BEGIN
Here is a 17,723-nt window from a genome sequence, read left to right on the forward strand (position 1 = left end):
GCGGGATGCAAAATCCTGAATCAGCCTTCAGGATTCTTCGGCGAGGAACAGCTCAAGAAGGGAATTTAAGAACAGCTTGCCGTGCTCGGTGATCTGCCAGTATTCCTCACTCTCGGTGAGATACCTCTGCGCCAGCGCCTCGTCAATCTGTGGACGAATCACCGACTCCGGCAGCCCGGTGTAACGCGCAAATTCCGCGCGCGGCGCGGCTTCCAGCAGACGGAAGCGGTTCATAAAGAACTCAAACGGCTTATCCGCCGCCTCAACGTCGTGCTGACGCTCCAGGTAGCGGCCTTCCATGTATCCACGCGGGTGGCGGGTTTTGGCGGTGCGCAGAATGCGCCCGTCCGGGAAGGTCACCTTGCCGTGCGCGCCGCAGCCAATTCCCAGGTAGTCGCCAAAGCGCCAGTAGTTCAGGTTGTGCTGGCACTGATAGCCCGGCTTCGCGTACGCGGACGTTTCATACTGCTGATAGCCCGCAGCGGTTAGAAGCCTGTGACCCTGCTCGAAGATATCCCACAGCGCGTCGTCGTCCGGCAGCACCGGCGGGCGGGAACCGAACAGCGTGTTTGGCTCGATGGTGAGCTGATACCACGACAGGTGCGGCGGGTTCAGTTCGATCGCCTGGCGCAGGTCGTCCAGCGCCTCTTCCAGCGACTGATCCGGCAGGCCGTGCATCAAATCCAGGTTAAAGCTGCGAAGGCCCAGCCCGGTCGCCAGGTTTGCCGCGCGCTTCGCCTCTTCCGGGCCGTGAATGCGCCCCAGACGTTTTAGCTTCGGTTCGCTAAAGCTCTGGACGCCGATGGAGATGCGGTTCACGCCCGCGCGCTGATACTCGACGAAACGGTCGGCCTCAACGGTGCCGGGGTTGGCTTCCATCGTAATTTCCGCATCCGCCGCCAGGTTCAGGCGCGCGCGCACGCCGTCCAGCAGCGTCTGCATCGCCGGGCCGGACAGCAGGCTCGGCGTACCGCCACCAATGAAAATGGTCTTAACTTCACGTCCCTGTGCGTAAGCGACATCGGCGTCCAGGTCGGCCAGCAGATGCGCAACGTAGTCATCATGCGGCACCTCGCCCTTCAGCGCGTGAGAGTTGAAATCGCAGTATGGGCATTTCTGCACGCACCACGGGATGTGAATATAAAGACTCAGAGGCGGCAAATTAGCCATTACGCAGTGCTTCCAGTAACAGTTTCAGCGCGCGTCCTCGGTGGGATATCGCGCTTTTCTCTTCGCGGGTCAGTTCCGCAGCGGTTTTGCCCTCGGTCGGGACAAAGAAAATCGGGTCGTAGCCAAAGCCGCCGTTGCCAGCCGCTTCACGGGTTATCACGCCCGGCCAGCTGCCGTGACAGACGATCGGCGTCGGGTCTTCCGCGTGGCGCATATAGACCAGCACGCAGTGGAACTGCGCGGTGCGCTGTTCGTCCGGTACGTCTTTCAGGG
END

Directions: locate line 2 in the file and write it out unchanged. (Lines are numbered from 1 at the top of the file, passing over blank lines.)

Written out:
GCGGGATGCAAAATCCTGAATCAGCCTTCAGGATTCTTCGGCGAGGAACAGCTCAAGAAGGGAATTTAAGAACAGCTTGCCGTGCTCGGTGATCTGCCAGTATTCCTCACTCTCGGTGAGATACCTCTGCGCCAGCGCCTCGTCAATCTGTGGACGAATCACCGACTCCGGCAGCCCGGTGTAACGCGCAAATTCCGCGCGCGGCGCGGCTTCCAGCAGACGGAAGCGGTTCATAAAGAACTCAAACGGCTTATCCGCCGCCTCAACGTCGTGCTGACGCTCCAGGTAGCGGCCTTCCATGTATCCACGCGGGTGGCGGGTTTTGGCGGTGCGCAGAATGCGCCCGTCCGGGAAGGTCACCTTGCCGTGCGCGCCGCAGCCAATTCCCAGGTAGTCGCCAAAGCGCCAGTAGTTCAGGTTGTGCTGGCACTGATAGCCCGGCTTCGCGTACGCGGACGTTTCATACTGCTGATAGCCCGCAGCGGTTAGAAGCCTGTGACCCTGCTCGAAGATATCCCACAGCGCGTCGTCGTCCGGCAGCACCGGCGGGCGGGAACCGAACAGCGTGTTTGGCTCGATGGTGAGCTGATACCACGACAGGTGCGGCGGGTTCAGTTCGATCGCCTGGCGCAGGTCGTCCAGCGCCTCTTCCAGCGACTGATCCGGCAGGCCGTGCATCAAATCCAGGTTAAAGCTGCGAAGGCCCAGCCCGGTCGCCAGGTTTGCCGCGCGCTTCGCCTCTTCCGGGCCGTGAATGCGCCCCAGACGTTTTAGCTTCGGTTCGCTAAAGCTCTGGACGCCGATGGAGATGCGGTTCACGCCCGCGCGCTGATACTCGACGAAACGGTCGGCCTCAACGGTGCCGGGGTTGGCTTCCATCGTAATTTCCGCATCCGCCGCCAGGTTCAGGCGCGCGCGCACGCCGTCCAGCAGCGTCTGCATCGCCGGGCCGGACAGCAGGCTCGGCGTACCGCCACCAATGAAAATGGTCTTAACTTCACGTCCCTGTGCGTAAGCGACATCGGCGTCCAGGTCGGCCAGCAGATGCGCAACGTAGTCATCATGCGGCACCTCGCCCTTCAGCGCGTGAGAGTTGAAATCGCAGTATGGGCATTTCTGCACGCACCACGGGATGTGAATATAAAGACTCAGAGGCGGCAAATTAGCCATTACGCAGTGCTTCCAGTAACAGTTTCAGCGCGCGTCCTCGGTGGGATATCGCGCTTTTCTCTTCGCGGGTCAGTTCCGCAGCGGTTTTGCCCTCGGTCGGGACAAAGAAAATCGGGTCGTAGCCAAAGCCGCCGTTGCCAGCCGCTTCACGGGTTATCACGCCCGGCCAGCTGCCGTGACAGACGATCGGCGTCGGGTCTTCCGCGTGGCGCATATAGACCAGCACGCAGTGGAACTGCGCGGTGCGCTGTTCGTCCGGTACGTCTTTCAGGG